Apologies to: Josh Outman, Andrew Bailey, Dallas Braden

Player Most Likely to Be Traded: Matt Holliday - Left Field

While the A's have many players that could be dealt by the end of the month, none of them are more likely to leave than outfielder Matt Holliday. Holliday was a three time All-Star with the Colorado Rockies, but has regressed since joining the A's and leaving the hitter friendly confines of Coors Field. According to reports, the A's are said to be asking for two top of the line prospects in return for Holliday. The reasoning is because the A's would not only be trading away Holliday, but the two compensation picks that come with him if he becomes a free agent at the end of the year. The teams that make the most sense to acquire Holliday seem to be the Mets , Cardinals, and possibly the Red Sox . If teams won't give A's GM Billy Beane what he wants, Beane will simply hold on to Holliday and obtain the draft picks at the end of the season. However, some skeptics suggest that if Holliday doesn't get the price he wants in the offseason, he may accept arbitration from the A's which would net him a 1 year deal around 18 million. Personally, I don't think he would do it though as the last place Holliday would want to be to rebuild his value is Oakland. If it does happen though, the A's may have the same situation at this time next season.

Don't Get Too Comfortable: Adam Kennedy, Russ Springer, Bobby Crosby

First Prospect Likely To Be Called Up in 2nd Half: Tommy Everidge - Corner Infield

Tommy Everidge is flying under the radar. So much in fact, that I hadn't even heard of him until this year. He isn't even on Baseball America's list for the A's top 10 prospects. However, I can't wait for this kid to recieve his callup. Everidge features good power and pretty solid bat. Two seasons ago in Single-A, Everidge had 26 home runs and 94 RBI's while batting .266. Last year he had 22 home runs, 115 RBI, and improved his batting average to .279 at AA Midland. This season, combined between Double-A and Triple-A, Everidge is off to a torrid start hitting .309/.375/.508 with 14 home runs and an astonishing 73 RBI at the halfway point. A natural first basemen, the A's have been gradually converting Everidge to play 3rd, a position the organizational depth is weak at. His promotion to AAA, as well as the position switch, I believe forced the A's to trade away Jack Hannahan , who was demoted to AAA after a weak start to the season. The team probably felt they didn't want a player like Hannahan taking away at bats from Everidge. I expect to see Everidge to receive his first callup in August, though the team would likely have to trade Adam Kennedy to make room on the roster. If this kid has the ability to play 3rd base, the A's might have found their replacement for Eric Chavez.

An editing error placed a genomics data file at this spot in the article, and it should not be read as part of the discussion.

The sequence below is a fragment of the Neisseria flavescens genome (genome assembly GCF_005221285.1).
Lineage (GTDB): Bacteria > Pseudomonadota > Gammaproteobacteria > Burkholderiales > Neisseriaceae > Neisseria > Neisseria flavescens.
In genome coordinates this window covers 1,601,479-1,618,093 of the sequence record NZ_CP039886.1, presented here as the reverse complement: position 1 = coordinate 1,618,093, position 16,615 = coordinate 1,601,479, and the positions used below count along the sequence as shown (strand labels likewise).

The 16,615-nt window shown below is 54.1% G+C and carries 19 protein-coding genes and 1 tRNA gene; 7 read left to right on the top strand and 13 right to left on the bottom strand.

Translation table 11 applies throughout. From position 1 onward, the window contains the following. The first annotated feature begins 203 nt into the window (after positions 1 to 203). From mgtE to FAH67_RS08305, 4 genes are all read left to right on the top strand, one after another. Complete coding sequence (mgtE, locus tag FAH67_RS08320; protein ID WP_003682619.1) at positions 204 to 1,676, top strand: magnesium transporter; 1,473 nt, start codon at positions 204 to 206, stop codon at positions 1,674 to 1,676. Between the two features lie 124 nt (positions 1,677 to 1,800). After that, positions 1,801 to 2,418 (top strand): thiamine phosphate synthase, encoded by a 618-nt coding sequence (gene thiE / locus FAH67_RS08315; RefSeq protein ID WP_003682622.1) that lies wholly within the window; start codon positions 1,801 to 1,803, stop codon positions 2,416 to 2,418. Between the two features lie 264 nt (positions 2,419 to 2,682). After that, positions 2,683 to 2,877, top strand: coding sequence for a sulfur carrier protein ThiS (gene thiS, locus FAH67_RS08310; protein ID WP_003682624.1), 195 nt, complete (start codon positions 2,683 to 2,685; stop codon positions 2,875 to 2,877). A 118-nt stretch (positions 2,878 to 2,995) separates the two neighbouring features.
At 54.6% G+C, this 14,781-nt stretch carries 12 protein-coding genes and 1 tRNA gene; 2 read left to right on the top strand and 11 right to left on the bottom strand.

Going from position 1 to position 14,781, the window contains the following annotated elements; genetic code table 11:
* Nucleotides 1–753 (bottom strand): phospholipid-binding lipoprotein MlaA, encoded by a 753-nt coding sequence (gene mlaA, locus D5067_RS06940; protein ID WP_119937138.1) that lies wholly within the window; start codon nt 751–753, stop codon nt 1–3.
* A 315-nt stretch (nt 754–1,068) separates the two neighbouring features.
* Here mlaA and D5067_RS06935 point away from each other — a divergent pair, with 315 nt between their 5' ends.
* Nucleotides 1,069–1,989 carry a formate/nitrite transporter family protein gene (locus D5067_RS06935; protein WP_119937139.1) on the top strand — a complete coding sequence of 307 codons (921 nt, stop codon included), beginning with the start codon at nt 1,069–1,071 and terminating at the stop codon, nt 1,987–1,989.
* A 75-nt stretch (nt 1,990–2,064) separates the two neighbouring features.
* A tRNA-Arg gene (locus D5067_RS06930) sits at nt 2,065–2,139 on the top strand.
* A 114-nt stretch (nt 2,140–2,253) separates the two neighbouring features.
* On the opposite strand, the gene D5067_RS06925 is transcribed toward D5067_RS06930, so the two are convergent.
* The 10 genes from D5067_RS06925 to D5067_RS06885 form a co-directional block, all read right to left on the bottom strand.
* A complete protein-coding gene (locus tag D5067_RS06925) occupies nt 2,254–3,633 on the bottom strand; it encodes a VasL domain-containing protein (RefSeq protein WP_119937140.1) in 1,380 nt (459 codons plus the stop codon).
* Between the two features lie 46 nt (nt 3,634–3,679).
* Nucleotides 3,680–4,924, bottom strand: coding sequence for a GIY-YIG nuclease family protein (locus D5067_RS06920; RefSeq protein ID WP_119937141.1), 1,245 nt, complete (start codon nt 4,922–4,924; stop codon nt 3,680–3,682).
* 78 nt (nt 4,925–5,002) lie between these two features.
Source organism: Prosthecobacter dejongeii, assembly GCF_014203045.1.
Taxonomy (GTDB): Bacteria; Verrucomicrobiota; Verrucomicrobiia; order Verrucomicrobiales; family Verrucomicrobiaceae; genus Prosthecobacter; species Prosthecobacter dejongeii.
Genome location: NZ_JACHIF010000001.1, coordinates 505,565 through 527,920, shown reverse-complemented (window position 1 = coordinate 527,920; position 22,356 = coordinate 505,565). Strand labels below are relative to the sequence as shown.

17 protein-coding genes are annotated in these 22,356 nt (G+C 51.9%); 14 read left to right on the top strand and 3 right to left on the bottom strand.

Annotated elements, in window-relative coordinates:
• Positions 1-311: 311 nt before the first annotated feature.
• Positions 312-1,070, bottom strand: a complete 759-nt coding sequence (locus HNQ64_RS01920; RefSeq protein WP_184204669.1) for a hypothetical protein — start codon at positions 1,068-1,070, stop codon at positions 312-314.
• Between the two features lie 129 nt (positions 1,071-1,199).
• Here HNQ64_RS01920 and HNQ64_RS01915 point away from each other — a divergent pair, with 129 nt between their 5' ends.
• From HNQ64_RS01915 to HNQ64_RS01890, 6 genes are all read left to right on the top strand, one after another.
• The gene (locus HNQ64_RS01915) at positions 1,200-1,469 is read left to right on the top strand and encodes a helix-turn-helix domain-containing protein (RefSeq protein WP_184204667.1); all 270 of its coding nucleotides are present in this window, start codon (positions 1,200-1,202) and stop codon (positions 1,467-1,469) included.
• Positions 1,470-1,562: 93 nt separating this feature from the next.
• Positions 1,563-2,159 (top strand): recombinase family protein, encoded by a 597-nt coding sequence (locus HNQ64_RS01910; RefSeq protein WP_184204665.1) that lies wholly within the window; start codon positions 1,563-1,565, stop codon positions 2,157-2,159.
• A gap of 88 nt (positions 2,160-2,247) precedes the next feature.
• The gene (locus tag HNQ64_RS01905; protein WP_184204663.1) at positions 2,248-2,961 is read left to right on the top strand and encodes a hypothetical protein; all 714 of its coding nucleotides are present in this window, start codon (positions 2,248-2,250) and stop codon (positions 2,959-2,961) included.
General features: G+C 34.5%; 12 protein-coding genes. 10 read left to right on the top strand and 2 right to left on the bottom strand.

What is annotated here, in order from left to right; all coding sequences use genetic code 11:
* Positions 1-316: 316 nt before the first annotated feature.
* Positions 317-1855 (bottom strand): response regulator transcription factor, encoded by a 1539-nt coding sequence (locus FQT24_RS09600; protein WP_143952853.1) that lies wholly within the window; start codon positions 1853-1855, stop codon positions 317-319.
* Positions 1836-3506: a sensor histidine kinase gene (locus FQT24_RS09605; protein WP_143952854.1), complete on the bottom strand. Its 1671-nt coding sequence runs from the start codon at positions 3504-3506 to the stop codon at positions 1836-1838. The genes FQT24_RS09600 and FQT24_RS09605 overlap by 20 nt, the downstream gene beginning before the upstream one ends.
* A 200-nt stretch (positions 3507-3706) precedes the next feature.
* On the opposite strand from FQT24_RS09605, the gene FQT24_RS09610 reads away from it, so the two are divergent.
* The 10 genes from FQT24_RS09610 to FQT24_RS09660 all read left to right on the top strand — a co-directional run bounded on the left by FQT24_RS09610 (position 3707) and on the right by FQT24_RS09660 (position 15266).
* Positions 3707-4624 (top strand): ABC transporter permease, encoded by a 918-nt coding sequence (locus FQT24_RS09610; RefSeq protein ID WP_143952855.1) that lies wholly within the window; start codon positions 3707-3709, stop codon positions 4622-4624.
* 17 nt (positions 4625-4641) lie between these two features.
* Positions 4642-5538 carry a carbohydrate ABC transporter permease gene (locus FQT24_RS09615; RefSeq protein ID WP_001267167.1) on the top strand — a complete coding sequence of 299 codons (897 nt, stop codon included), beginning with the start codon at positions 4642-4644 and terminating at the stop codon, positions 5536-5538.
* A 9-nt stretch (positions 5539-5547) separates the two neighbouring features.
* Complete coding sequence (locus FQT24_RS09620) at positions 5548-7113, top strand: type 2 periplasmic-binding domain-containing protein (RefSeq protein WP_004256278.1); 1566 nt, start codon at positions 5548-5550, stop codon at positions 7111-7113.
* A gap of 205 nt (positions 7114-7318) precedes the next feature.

Posted on: June 23, 2009 3:03 am
Edited on: June 23, 2009 3:38 am
 

(Travis) Buck Stops Here


A's Young Outfielder Proving to Management He Belongs



Travis Buck is angry. He's let it be known that he's not happy with A's management, nor manager Bob Geren.

And I don't blame him.

After returning from the 15 day disabled list on June 14th, the A's optioned Buck to AAA-Sacramento.

At the time, it was thought that Buck was sent down to get work in while the A's played 9 straight interleague games in NL parks. After all, the A's had to get their everday DH and home run leader, Jack Cust, into the lineup. But now that the A's are back in American League ballparks for the rest of the way, that never seemed to be the case as Buck is still stuck in AAA.

Buck was upset about being placed on the disabled list on May 30th, a day after refusing to play in the second game of a double header against the Texas Rangers on May 29th due to a strained oblique muscle. Even though Buck supplied almost all of the A's offense in the first game, it must of made both Bob Geren and Billy Beane mad that Buck said he was pain free the next day. 
Even though the A's front office would never admit to it, it's really the only explanation that makes sense. After all, Buck has hit .323 in his last 31 at bats with the team. Most of which have come sparingly due to Bob Geren platooning Buck for the entire season.

But then that got this A's fan thinking....

Could Billy Beane's ego be that big that he would sacrifice putting a better product on the field to make a statement to a player? Or was it Bob Geren, the man that has refused to give Buck regular at bats since the beginning of the season, that wanted Buck off the roster?

The A's as a team were hitting just .242 at the time Buck was placed on the disabled list and it seems odd the team wouldn't want one of their hottest hitters in the lineup. The team batting average has since dropped to .235 through Sunday, which is worst in the majors. 

However, Buck isn't letting the demotion affect him.

So far in 46 plate appearances for the Rivercats, Buck is hitting .405 with a .478 on base percentage. Not only that, but Buck is slugging .649, with 6 doubles and 1 home run in just 11 games. He clearly is sending management a message of his own.

A message like "You made a big mistake".

A rookie in 2007, Buck played very well for the A's as he went on to hit .288 with 7 home runs in just 285 at bats. Inspired by his performance and work ethic, the A's decided to trade their oft injured star in Milton Bradley in order to secure everday playing time for him.